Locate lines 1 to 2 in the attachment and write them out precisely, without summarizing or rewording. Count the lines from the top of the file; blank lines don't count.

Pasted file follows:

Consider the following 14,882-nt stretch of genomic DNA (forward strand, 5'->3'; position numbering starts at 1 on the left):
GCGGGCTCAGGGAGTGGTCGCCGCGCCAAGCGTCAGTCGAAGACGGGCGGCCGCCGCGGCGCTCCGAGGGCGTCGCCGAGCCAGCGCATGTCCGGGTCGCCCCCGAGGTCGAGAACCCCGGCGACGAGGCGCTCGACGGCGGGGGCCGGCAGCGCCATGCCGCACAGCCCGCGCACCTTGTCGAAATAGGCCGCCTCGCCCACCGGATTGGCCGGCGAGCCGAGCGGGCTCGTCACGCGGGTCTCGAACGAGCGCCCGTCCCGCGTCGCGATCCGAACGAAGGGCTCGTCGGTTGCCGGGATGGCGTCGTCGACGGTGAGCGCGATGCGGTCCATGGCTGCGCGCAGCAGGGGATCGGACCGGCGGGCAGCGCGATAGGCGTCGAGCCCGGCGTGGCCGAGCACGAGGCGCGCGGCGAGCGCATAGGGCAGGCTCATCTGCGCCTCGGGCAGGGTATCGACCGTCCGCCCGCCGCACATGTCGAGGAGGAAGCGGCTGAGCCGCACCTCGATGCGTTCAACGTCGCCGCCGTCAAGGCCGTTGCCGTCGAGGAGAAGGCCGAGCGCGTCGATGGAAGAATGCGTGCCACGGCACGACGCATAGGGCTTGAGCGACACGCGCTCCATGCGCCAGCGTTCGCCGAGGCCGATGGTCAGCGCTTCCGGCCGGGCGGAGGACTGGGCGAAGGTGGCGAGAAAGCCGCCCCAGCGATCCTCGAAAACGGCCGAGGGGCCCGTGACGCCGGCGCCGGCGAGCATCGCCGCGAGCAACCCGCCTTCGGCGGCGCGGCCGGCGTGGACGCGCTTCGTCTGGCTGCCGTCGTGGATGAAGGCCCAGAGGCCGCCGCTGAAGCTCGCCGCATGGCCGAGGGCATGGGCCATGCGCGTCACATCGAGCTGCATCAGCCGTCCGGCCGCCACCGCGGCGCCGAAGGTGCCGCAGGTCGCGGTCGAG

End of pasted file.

Consider the following 14,882-nt stretch of genomic DNA (forward strand, 5'->3'; position numbering starts at 1 on the left):
GCGGGCTCAGGGAGTGGTCGCCGCGCCAAGCGTCAGTCGAAGACGGGCGGCCGCCGCGGCGCTCCGAGGGCGTCGCCGAGCCAGCGCATGTCCGGGTCGCCCCCGAGGTCGAGAACCCCGGCGACGAGGCGCTCGACGGCGGGGGCCGGCAGCGCCATGCCGCACAGCCCGCGCACCTTGTCGAAATAGGCCGCCTCGCCCACCGGATTGGCCGGCGAGCCGAGCGGGCTCGTCACGCGGGTCTCGAACGAGCGCCCGTCCCGCGTCGCGATCCGAACGAAGGGCTCGTCGGTTGCCGGGATGGCGTCGTCGACGGTGAGCGCGATGCGGTCCATGGCTGCGCGCAGCAGGGGATCGGACCGGCGGGCAGCGCGATAGGCGTCGAGCCCGGCGTGGCCGAGCACGAGGCGCGCGGCGAGCGCATAGGGCAGGCTCATCTGCGCCTCGGGCAGGGTATCGACCGTCCGCCCGCCGCACATGTCGAGGAGGAAGCGGCTGAGCCGCACCTCGATGCGTTCAACGTCGCCGCCGTCAAGGCCGTTGCCGTCGAGGAGAAGGCCGAGCGCGTCGATGGAAGAATGCGTGCCACGGCACGACGCATAGGGCTTGAGCGACACGCGCTCCATGCGCCAGCGTTCGCCGAGGCCGATGGTCAGCGCTTCCGGCCGGGCGGAGGACTGGGCGAAGGTGGCGAGAAAGCCGCCCCAGCGATCCTCGAAAACGGCCGAGGGGCCCGTGACGCCGGCGCCGGCGAGCATCGCCGCGAGCAACCCGCCTTCGGCGGCGCGGCCGGCGTGGACGCGCTTCGTCTGGCTGCCGTCGTGGATGAAGGCCCAGAGGCCGCCGCTGAAGCTCGCCGCATGGCCGAGGGCATGGGCCATGCGCGTCACATCGAGCTGCATCAGCCGTCCGGCCGCCACCGCGGCGCCGAAGGTGCCGCAGGTCGCGGTCGAG